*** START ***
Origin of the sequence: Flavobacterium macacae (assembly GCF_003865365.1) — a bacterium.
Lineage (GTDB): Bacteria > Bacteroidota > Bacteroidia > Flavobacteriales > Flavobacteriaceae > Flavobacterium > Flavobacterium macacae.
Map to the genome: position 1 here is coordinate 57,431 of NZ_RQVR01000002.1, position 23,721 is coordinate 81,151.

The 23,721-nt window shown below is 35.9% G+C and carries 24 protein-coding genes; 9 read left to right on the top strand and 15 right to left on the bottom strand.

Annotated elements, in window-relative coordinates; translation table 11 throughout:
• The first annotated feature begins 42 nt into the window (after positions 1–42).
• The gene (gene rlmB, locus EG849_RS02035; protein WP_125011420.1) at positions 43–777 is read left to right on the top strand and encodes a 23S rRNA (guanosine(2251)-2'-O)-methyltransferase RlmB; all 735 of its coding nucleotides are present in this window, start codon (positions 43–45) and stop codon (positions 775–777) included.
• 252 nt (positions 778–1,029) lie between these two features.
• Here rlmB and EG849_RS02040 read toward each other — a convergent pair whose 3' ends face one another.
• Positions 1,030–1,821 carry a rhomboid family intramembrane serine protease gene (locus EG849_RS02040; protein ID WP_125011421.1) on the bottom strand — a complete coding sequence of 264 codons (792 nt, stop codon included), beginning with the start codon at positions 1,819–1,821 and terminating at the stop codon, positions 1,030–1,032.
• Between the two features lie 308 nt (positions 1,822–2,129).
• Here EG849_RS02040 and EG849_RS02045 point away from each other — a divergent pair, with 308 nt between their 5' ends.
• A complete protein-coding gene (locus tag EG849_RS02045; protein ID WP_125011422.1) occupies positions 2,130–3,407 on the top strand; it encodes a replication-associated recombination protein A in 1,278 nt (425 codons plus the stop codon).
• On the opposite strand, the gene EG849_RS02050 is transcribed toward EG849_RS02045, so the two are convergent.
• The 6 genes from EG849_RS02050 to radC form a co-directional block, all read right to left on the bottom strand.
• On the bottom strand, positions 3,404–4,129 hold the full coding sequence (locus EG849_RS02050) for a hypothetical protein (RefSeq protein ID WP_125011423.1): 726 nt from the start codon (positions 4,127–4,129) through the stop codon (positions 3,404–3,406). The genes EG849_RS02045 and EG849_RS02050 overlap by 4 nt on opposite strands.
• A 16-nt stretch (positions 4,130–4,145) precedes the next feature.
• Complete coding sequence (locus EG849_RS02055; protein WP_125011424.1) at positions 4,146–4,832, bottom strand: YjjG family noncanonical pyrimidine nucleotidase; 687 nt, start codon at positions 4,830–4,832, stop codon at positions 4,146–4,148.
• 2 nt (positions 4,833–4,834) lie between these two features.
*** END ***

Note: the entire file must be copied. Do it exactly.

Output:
Origin of the sequence: Flavobacterium macacae (assembly GCF_003865365.1) — a bacterium.
Lineage (GTDB): Bacteria > Bacteroidota > Bacteroidia > Flavobacteriales > Flavobacteriaceae > Flavobacterium > Flavobacterium macacae.
Map to the genome: position 1 here is coordinate 57,431 of NZ_RQVR01000002.1, position 23,721 is coordinate 81,151.

The 23,721-nt window shown below is 35.9% G+C and carries 24 protein-coding genes; 9 read left to right on the top strand and 15 right to left on the bottom strand.

Annotated elements, in window-relative coordinates; translation table 11 throughout:
• The first annotated feature begins 42 nt into the window (after positions 1–42).
• The gene (gene rlmB, locus EG849_RS02035; protein WP_125011420.1) at positions 43–777 is read left to right on the top strand and encodes a 23S rRNA (guanosine(2251)-2'-O)-methyltransferase RlmB; all 735 of its coding nucleotides are present in this window, start codon (positions 43–45) and stop codon (positions 775–777) included.
• 252 nt (positions 778–1,029) lie between these two features.
• Here rlmB and EG849_RS02040 read toward each other — a convergent pair whose 3' ends face one another.
• Positions 1,030–1,821 carry a rhomboid family intramembrane serine protease gene (locus EG849_RS02040; protein ID WP_125011421.1) on the bottom strand — a complete coding sequence of 264 codons (792 nt, stop codon included), beginning with the start codon at positions 1,819–1,821 and terminating at the stop codon, positions 1,030–1,032.
• Between the two features lie 308 nt (positions 1,822–2,129).
• Here EG849_RS02040 and EG849_RS02045 point away from each other — a divergent pair, with 308 nt between their 5' ends.
• A complete protein-coding gene (locus tag EG849_RS02045; protein ID WP_125011422.1) occupies positions 2,130–3,407 on the top strand; it encodes a replication-associated recombination protein A in 1,278 nt (425 codons plus the stop codon).
• On the opposite strand, the gene EG849_RS02050 is transcribed toward EG849_RS02045, so the two are convergent.
• The 6 genes from EG849_RS02050 to radC form a co-directional block, all read right to left on the bottom strand.
• On the bottom strand, positions 3,404–4,129 hold the full coding sequence (locus EG849_RS02050) for a hypothetical protein (RefSeq protein ID WP_125011423.1): 726 nt from the start codon (positions 4,127–4,129) through the stop codon (positions 3,404–3,406). The genes EG849_RS02045 and EG849_RS02050 overlap by 4 nt on opposite strands.
• A 16-nt stretch (positions 4,130–4,145) precedes the next feature.
• Complete coding sequence (locus EG849_RS02055; protein WP_125011424.1) at positions 4,146–4,832, bottom strand: YjjG family noncanonical pyrimidine nucleotidase; 687 nt, start codon at positions 4,830–4,832, stop codon at positions 4,146–4,148.
• 2 nt (positions 4,833–4,834) lie between these two features.